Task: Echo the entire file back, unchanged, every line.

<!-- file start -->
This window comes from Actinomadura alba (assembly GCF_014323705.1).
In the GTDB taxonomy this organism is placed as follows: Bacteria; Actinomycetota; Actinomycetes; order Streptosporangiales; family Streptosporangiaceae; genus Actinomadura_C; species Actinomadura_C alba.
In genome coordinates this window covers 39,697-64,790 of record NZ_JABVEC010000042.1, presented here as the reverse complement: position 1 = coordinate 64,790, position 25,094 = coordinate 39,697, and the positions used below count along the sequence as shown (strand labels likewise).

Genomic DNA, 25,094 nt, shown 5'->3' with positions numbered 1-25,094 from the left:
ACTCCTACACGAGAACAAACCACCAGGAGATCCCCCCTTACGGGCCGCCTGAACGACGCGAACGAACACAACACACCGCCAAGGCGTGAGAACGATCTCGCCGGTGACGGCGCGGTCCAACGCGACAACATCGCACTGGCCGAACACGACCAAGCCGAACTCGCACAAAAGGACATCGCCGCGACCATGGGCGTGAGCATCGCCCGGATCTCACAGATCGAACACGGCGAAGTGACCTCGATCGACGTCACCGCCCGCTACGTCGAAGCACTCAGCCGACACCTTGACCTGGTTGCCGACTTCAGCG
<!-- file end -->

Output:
This window comes from Actinomadura alba (assembly GCF_014323705.1).
In the GTDB taxonomy this organism is placed as follows: Bacteria; Actinomycetota; Actinomycetes; order Streptosporangiales; family Streptosporangiaceae; genus Actinomadura_C; species Actinomadura_C alba.
In genome coordinates this window covers 39,697-64,790 of record NZ_JABVEC010000042.1, presented here as the reverse complement: position 1 = coordinate 64,790, position 25,094 = coordinate 39,697, and the positions used below count along the sequence as shown (strand labels likewise).

Genomic DNA, 25,094 nt, shown 5'->3' with positions numbered 1-25,094 from the left:
ACTCCTACACGAGAACAAACCACCAGGAGATCCCCCCTTACGGGCCGCCTGAACGACGCGAACGAACACAACACACCGCCAAGGCGTGAGAACGATCTCGCCGGTGACGGCGCGGTCCAACGCGACAACATCGCACTGGCCGAACACGACCAAGCCGAACTCGCACAAAAGGACATCGCCGCGACCATGGGCGTGAGCATCGCCCGGATCTCACAGATCGAACACGGCGAAGTGACCTCGATCGACGTCACCGCCCGCTACGTCGAAGCACTCAGCCGACACCTTGACCTGGTTGCCGACTTCAGCG